Not to keep bashing a perishing horse, but I wanted to tease out another thought from that Slate article of yesterday. Just to remind ourselves where we were, Ms. Benedikt thinks those of us who don’t invest in the public schools are morally bad and we should stop it. If we put our children in, everyone would benefit. And by “we” I’m thinking she means middle class people who do stuff for their kids, rather than poorer people who pack their kids off to school and take no interest in anything that happens to them.
I’m just wondering how many of these kids Ms. Benedikt personally knows. She has judged, and I know not upon what basis, that poor parents are not as invested in the education of their children. Richer parents are more invested. They should participate because, she says, they can do a lot more than they think they can. She writes, “parents have a lot of power. In many underresourced schools, it’s the aggressive PTAs that raise the money for enrichment programs and willful parents who get in the administration’s face when a teacher is falling down on the job. Everyone, all in.” The richer, then, by going all in, will help save those less well off.
I have the privilege of knowing some parents who send their kids to the public system, and there is a wide range of economic and social status among them–some middle class, more very poor. And the thing that I’m not hearing is how much agency they have. On the poor end, there is real despair. Parents who are actually genuinely invested in their children, are nevertheless caught in a cycle of poverty. They wish more than anything they could get their kids out. But they are stuck. They go to meetings, if they can get there. They speak up. But no one hears them. As for richer parents, they can certainly raise money, and they certainly care, but they don’t have any more power over the imposing reach of the state than anybody else does. They may look like they have more power, but honestly, they don’t.
And that’s really the issue, isn’t it? Who has power. Who has agency. Who has a say. In the many reforms that have overtaken public schools over the last many decades, the main thing we can see is that the individual doesn’t have that much say. Teachers in the classroom, mid level administrators, parents–these are not the people who determine what will happen to the minds of the children getting on and off the bus. No, that’s determined far away, in the halls of power where there aren’t any children running around, and where everyone eats plentifully and well.
Ms. Benedikt thinks that a couple of generations of kids could be sacrificed to make things better in the long term. She writes, “But it seems to me that if every single parent sent every single child to public school, public schools would improve. This would not happen immediately. It could take generations. Your children and grandchildren might get mediocre educations in the meantime, but it will be worth it, for the eventual common good.”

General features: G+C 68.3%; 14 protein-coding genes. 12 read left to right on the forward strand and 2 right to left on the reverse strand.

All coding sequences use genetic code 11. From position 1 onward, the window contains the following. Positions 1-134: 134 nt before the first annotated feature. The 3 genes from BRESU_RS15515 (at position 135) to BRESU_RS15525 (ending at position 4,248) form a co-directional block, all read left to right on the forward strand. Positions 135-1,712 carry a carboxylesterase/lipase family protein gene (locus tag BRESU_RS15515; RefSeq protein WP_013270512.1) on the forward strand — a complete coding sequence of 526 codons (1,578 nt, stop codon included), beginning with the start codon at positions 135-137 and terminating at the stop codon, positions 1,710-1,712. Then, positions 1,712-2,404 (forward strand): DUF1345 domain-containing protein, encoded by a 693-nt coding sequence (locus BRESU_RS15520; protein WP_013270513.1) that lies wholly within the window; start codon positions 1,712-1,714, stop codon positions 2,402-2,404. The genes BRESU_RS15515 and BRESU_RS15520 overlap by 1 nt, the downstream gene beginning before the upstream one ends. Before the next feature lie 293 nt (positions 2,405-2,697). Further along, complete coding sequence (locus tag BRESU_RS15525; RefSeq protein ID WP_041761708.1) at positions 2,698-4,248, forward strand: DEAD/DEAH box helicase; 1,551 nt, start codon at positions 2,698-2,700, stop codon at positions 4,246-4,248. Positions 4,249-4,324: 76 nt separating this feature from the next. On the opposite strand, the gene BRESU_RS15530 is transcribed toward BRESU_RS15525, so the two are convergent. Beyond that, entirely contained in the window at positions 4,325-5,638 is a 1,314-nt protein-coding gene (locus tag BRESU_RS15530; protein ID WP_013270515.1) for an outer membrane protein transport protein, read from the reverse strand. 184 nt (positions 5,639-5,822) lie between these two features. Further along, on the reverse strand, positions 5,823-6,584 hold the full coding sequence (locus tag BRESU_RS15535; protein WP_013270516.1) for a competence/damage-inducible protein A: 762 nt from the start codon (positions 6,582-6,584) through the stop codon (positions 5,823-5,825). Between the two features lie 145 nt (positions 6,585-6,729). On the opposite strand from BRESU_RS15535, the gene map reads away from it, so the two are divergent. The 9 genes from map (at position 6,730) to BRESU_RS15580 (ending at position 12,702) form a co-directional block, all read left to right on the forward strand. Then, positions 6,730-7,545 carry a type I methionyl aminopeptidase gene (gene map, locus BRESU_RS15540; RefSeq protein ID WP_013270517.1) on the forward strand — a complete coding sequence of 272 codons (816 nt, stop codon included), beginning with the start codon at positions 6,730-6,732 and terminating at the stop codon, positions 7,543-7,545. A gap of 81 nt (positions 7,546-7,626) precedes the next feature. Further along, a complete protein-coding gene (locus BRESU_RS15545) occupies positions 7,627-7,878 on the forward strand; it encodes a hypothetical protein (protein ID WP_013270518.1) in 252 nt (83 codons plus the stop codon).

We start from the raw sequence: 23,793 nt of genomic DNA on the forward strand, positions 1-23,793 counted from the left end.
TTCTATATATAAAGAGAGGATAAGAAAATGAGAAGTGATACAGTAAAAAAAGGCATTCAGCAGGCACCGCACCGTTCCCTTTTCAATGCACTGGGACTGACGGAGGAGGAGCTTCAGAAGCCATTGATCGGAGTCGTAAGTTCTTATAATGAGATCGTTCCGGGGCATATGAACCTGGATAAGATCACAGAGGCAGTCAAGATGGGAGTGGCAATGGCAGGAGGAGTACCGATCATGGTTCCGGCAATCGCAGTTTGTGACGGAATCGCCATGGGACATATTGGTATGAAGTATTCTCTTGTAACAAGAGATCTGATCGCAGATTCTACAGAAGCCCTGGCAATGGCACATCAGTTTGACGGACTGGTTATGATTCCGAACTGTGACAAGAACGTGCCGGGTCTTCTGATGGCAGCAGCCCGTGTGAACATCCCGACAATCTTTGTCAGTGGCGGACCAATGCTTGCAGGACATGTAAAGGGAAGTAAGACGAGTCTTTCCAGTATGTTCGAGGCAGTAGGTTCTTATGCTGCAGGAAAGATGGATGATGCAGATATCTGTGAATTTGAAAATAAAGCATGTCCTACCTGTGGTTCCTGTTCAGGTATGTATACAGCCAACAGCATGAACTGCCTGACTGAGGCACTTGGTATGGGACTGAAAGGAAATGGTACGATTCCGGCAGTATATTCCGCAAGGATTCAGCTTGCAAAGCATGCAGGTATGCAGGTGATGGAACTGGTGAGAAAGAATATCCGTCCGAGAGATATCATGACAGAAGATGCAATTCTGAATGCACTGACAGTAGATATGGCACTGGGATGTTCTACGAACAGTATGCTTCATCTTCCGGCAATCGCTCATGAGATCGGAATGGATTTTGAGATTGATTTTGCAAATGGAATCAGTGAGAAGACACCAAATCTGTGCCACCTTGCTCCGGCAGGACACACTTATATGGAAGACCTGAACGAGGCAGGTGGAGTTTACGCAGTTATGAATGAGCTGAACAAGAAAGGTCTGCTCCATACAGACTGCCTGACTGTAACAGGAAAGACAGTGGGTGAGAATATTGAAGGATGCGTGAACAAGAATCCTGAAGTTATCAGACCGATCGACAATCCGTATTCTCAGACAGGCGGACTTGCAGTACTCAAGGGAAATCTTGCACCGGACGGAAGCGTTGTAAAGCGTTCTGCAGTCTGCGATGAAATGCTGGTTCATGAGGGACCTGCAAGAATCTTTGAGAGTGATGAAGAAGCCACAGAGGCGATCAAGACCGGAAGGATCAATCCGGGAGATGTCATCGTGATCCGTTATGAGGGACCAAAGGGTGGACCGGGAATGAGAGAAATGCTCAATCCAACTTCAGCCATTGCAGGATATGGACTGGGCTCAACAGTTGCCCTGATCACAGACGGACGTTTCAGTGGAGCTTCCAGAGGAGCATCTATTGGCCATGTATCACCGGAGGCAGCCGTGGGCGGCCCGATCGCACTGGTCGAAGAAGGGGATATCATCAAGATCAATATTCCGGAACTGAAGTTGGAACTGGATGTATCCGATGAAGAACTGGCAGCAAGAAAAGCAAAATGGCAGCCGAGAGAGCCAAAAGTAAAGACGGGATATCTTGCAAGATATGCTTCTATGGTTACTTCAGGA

I genuinely want to commend Ms. Benedikt for bringing up the importance of time. Nothing can be fixed in the short term, even though that seems to be exactly how the problem is always being addressed–with another law, another mandate, another way of doing math. But she has misdiagnosed the problem and so no amount of time, however small or great, will suffice to fix it.
The reason public education has been going off the rails is not because all the middle class “good parents” fled. I’m sorry, but if local communities and parents, whatever their economic status, had had the agency, the power in their own hands, local schools would be doing great. Rich and Poor. Black, White and Hispanic. There’s no way that if the people I personally know were getting to have a real say that we in Binghamton wouldn’t be doing great. It’s not the absence of caring parents.
I have to pause and take offense at Ms. Benedikt’s classist tone. Honestly, get out more lady, meet some poor, meet some minorities. No mother of any color or bank account size wants her child to commit suicide, or any of the other terrible things that happen around here from time to time.
It is a ridiculous idea that people sitting in desks far removed from here, drawing enormous amounts of money from hither and yon, should presume to tell individual teachers how and what to teach and should condemn parents and children to a worldview that excludes the gospel. And yet that is the reality on the ground.
I’m interested in the generations that come after me. If only a single generation had to experience soul death for ones much later to live and think and prosper, maybe I would sign up. I’m not sure. But I am sure that because the gospel isn’t allowable in the public sphere, including the classroom, that nothing will get better even if everyone signed up. As long as the gospel cannot be publicly and freely articulated, I’m not in. Because that means we are just rearranging the deck chairs on a once functioning institution that is slowly sinking into ruin.
I realize that this–local control and religious liberty–isn’t a real solution. The average person who considers the nature of public education, even if they want the encumbering state to back off, does not want a Christian being openly a Christian anywhere near it. And it would have to be the two together–teachers and parents with power, and freedom for the gospel.
And so America isn’t serious about success, isn’t serious about children, isn’t serious about the issues of race and class. Do black lives matter? Do poor children matter? Then let the gospel come in. Let Jesus be the savior that he is. Let Christians speak without fear, without recrimination, without being institutionally silenced. I’m not asking to be allowed to pray furtively in the hall way, I’m saying that religious liberty that allows the good news of Jesus Christ to be publicly proclaimed is the only solution to any of our problems, including public education.